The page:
…application is returning more than the client needs. To address this, consider using ActiveModel Serializers instead of #as_json .
The delivery of the response has unnecessary dependencies
Let's say yourhas an endpoint the clients uses for reporting analytics events. Your controller might look something like this: class AnalyticsEventsController < ApiController def create job = AnalyticsEventJob.new(params[:analytics_event])
if job.enqueue head 20 …
First of all, I want to apologize to all for the long time it has taken me to push this humble new code.
I started to work on ActiveModel:: Serializers because I'm interested in the Rails API project in general and ActiveModel:: Serializers in particular. Given that ActiveModel:: Serializers has few contributors, I thought it could be a good opportunity to understand the code and help the community around the project.
I began contributing to the project on a trip to San Francisco…
Weeks of April 22 - May 5, 2013
As I expected, Rails 4.0 last week. And so, now the coverage here is of the new master, which is planned to be was released 4.1.
1ec64297 is the actual tag for 4.0 RC1.
eebb9ddf touches a lot of code to convert ActiveModel to 1.9 hash syntax.
…at the method, you hardly have to concern yourself with the rest of the class: everything just makes sense.
strong_parameters will be standard in4.0, but they can be used now in Rails 3.* .
Written by Caleb Thompson
P.S. You can include ActiveModel:: ForbiddenAttributesProtection on a model-by-model basis, but given the level of awesomeness provided I wouldn't recommend it.
Take for instance the to_param and to_partial_path methods from ActiveModel . You can override them in your models to change how your views will interact with them, and that goes in a per model basis, since you usually won't do that for your entire application. Imagine if you need to change a configuration instead overriding a method: You would have to do something weird like this:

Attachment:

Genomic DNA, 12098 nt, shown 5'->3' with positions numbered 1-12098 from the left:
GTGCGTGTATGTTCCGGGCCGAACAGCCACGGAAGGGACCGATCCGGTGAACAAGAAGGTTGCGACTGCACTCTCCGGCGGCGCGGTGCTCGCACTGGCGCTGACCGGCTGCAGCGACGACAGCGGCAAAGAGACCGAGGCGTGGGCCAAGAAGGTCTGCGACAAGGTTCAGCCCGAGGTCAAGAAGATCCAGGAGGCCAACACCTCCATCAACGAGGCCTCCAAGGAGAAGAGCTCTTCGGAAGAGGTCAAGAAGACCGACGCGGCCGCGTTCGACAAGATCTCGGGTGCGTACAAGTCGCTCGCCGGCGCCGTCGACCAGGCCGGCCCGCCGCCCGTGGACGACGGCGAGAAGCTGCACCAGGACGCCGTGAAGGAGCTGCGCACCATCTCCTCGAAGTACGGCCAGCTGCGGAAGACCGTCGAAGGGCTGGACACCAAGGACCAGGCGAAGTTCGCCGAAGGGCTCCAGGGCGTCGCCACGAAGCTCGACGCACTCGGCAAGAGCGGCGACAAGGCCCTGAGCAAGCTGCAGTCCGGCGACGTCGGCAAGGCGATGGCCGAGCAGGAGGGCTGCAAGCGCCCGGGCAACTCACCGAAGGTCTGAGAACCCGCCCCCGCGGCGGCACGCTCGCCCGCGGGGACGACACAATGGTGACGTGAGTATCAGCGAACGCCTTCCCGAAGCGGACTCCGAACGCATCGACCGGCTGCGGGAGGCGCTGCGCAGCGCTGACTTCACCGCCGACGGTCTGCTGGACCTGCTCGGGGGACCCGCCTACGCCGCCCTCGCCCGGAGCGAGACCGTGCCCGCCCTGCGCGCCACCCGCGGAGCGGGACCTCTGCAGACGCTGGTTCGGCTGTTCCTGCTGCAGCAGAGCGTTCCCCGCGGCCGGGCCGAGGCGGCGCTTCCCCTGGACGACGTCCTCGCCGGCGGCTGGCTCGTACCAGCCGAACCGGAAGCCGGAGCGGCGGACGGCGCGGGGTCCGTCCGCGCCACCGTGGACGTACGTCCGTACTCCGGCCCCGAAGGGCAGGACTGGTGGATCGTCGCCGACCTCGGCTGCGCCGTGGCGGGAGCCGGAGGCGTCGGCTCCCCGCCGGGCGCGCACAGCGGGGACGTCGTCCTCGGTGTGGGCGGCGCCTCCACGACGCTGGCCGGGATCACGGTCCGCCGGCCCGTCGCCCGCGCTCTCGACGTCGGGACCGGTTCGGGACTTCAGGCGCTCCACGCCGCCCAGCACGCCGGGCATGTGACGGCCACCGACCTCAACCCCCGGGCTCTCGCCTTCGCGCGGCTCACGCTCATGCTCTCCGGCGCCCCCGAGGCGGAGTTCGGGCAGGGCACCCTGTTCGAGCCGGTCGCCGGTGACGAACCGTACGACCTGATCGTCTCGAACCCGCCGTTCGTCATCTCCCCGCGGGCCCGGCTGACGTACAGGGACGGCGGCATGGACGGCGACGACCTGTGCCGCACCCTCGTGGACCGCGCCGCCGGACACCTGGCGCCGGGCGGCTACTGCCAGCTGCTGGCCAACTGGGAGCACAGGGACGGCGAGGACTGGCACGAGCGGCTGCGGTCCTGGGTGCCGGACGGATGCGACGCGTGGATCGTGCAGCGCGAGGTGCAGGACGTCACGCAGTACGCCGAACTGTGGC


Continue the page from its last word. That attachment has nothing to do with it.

# A regular configuration inside an initializer config. action_view . parameterize_method = :slug # But …
Theanswer to such things is ActiveModel , which provides some tools to get you started on building models that aren't based off ::Base . Unfortunately, however, there are a lot of great features, such as validation, that you can't easily get this way.
Enter active_attr , a fantastic gem by , that helps you bootstrap your new non-persisted models and get into the good stuff. Chris's gem provides validation, mass-assignment, and …
It declares a few attributes and some validations. Thanks to ActiveModel you could use anything provided by its validations package in a form object.
By declaring the attributes a form object brings a simple means of implementing mass assignment protection without requiring any sort of sanitization and without poisoning the model with attr_accessible and jumping through hoops in tests to create valid objects to work with.
If an attribute assigned to the form doesn't exist, the assignment …
Aaron 's blog post: Is it Live
Why 4 is a big deal
Ruby on Rails : Strong parameters